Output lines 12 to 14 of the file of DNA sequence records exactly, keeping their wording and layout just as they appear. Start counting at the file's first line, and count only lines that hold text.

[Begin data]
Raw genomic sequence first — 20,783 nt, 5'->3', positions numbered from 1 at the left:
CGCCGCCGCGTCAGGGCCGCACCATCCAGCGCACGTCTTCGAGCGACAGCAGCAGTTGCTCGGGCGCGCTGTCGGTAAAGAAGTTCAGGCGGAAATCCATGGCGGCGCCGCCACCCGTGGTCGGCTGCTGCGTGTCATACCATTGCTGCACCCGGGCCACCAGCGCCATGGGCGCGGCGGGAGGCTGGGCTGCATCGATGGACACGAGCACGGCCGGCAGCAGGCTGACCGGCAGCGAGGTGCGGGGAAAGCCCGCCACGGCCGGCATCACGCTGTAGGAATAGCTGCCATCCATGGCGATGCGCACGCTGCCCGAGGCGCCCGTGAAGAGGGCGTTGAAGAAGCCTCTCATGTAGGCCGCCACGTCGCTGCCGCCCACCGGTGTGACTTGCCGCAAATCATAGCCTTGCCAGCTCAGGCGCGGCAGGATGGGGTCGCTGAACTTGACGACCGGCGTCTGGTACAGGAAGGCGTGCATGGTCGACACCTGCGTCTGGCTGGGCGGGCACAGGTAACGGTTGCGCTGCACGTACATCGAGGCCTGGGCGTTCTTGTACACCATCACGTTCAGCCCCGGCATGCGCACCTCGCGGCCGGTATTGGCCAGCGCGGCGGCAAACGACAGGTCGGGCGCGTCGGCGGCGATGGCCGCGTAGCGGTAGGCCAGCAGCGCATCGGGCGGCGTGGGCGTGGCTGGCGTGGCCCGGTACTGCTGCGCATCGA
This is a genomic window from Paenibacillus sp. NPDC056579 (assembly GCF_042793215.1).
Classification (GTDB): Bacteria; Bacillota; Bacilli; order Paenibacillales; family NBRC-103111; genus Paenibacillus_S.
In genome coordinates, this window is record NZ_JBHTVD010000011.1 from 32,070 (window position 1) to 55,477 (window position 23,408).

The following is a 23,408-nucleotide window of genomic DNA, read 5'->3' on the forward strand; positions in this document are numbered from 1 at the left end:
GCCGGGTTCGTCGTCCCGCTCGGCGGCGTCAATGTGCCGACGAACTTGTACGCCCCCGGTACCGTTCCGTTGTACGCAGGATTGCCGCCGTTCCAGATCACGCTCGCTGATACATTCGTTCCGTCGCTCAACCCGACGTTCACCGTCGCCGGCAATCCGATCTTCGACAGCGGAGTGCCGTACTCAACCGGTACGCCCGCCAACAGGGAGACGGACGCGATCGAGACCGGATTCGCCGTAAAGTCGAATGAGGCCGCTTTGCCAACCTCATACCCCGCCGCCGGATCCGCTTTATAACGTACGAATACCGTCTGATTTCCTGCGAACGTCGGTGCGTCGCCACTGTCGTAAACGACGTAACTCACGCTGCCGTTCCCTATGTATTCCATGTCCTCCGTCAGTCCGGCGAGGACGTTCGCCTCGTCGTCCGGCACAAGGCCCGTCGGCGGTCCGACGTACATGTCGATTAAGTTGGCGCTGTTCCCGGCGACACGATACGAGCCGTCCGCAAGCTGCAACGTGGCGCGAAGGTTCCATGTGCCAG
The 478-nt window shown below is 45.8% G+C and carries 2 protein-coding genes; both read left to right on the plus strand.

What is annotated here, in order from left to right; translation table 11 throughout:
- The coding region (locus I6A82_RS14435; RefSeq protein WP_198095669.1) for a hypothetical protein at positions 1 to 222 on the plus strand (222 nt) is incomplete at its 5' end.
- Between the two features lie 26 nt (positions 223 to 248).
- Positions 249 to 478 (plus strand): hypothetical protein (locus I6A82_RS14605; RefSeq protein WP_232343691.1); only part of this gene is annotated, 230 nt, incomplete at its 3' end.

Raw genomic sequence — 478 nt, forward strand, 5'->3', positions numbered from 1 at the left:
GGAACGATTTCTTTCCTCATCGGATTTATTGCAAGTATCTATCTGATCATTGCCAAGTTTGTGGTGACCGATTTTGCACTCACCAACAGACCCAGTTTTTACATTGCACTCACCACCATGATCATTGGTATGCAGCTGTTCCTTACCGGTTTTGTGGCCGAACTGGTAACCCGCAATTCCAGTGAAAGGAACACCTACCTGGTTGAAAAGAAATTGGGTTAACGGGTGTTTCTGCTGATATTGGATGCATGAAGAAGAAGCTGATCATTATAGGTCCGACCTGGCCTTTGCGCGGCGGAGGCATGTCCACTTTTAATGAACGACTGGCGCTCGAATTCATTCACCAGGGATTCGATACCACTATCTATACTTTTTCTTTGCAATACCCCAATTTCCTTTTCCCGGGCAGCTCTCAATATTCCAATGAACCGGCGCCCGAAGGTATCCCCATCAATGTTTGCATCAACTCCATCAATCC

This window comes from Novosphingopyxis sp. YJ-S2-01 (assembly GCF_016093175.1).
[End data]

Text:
- Positions 249 to 478 (plus strand): hypothetical protein (locus I6A82_RS14605; RefSeq protein WP_232343691.1); only part of this gene is annotated, 230 nt, incomplete at its 3' end.

Raw genomic sequence — 478 nt, forward strand, 5'->3', positions numbered from 1 at the left:
GGAACGATTTCTTTCCTCATCGGATTTATTGCAAGTATCTATCTGATCATTGCCAAGTTTGTGGTGACCGATTTTGCACTCACCAACAGACCCAGTTTTTACATTGCACTCACCACCATGATCATTGGTATGCAGCTGTTCCTTACCGGTTTTGTGGCCGAACTGGTAACCCGCAATTCCAGTGAAAGGAACACCTACCTGGTTGAAAAGAAATTGGGTTAACGGGTGTTTCTGCTGATATTGGATGCATGAAGAAGAAGCTGATCATTATAGGTCCGACCTGGCCTTTGCGCGGCGGAGGCATGTCCACTTTTAATGAACGACTGGCGCTCGAATTCATTCACCAGGGATTCGATACCACTATCTATACTTTTTCTTTGCAATACCCCAATTTCCTTTTCCCGGGCAGCTCTCAATATTCCAATGAACCGGCGCCCGAAGGTATCCCCATCAATGTTTGCATCAACTCCATCAATCC